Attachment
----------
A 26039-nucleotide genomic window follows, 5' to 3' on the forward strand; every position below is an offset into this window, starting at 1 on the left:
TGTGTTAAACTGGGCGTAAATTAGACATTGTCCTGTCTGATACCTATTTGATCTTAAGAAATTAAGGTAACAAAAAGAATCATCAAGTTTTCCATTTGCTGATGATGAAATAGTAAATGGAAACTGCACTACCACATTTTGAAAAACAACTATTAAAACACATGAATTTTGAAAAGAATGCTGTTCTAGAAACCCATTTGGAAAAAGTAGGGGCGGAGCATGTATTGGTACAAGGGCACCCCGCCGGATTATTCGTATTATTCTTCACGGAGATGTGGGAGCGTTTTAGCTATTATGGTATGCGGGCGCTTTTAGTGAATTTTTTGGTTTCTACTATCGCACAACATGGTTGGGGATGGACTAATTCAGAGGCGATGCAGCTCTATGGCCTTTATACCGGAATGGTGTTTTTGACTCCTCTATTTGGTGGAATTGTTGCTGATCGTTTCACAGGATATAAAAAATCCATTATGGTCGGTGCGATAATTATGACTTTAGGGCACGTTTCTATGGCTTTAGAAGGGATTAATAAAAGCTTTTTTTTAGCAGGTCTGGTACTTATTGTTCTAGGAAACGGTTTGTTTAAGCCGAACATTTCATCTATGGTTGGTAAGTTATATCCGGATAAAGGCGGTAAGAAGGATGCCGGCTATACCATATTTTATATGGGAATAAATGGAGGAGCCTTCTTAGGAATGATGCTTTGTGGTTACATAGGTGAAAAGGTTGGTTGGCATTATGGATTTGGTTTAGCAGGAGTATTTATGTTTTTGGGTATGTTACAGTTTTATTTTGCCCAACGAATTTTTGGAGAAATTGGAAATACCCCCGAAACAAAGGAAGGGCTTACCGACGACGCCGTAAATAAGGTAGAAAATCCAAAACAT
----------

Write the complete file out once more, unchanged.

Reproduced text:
A 26039-nucleotide genomic window follows, 5' to 3' on the forward strand; every position below is an offset into this window, starting at 1 on the left:
TGTGTTAAACTGGGCGTAAATTAGACATTGTCCTGTCTGATACCTATTTGATCTTAAGAAATTAAGGTAACAAAAAGAATCATCAAGTTTTCCATTTGCTGATGATGAAATAGTAAATGGAAACTGCACTACCACATTTTGAAAAACAACTATTAAAACACATGAATTTTGAAAAGAATGCTGTTCTAGAAACCCATTTGGAAAAAGTAGGGGCGGAGCATGTATTGGTACAAGGGCACCCCGCCGGATTATTCGTATTATTCTTCACGGAGATGTGGGAGCGTTTTAGCTATTATGGTATGCGGGCGCTTTTAGTGAATTTTTTGGTTTCTACTATCGCACAACATGGTTGGGGATGGACTAATTCAGAGGCGATGCAGCTCTATGGCCTTTATACCGGAATGGTGTTTTTGACTCCTCTATTTGGTGGAATTGTTGCTGATCGTTTCACAGGATATAAAAAATCCATTATGGTCGGTGCGATAATTATGACTTTAGGGCACGTTTCTATGGCTTTAGAAGGGATTAATAAAAGCTTTTTTTTAGCAGGTCTGGTACTTATTGTTCTAGGAAACGGTTTGTTTAAGCCGAACATTTCATCTATGGTTGGTAAGTTATATCCGGATAAAGGCGGTAAGAAGGATGCCGGCTATACCATATTTTATATGGGAATAAATGGAGGAGCCTTCTTAGGAATGATGCTTTGTGGTTACATAGGTGAAAAGGTTGGTTGGCATTATGGATTTGGTTTAGCAGGAGTATTTATGTTTTTGGGTATGTTACAGTTTTATTTTGCCCAACGAATTTTTGGAGAAATTGGAAATACCCCCGAAACAAAGGAAGGGCTTACCGACGACGCCGTAAATAAGGTAGAAAATCCAAAACAT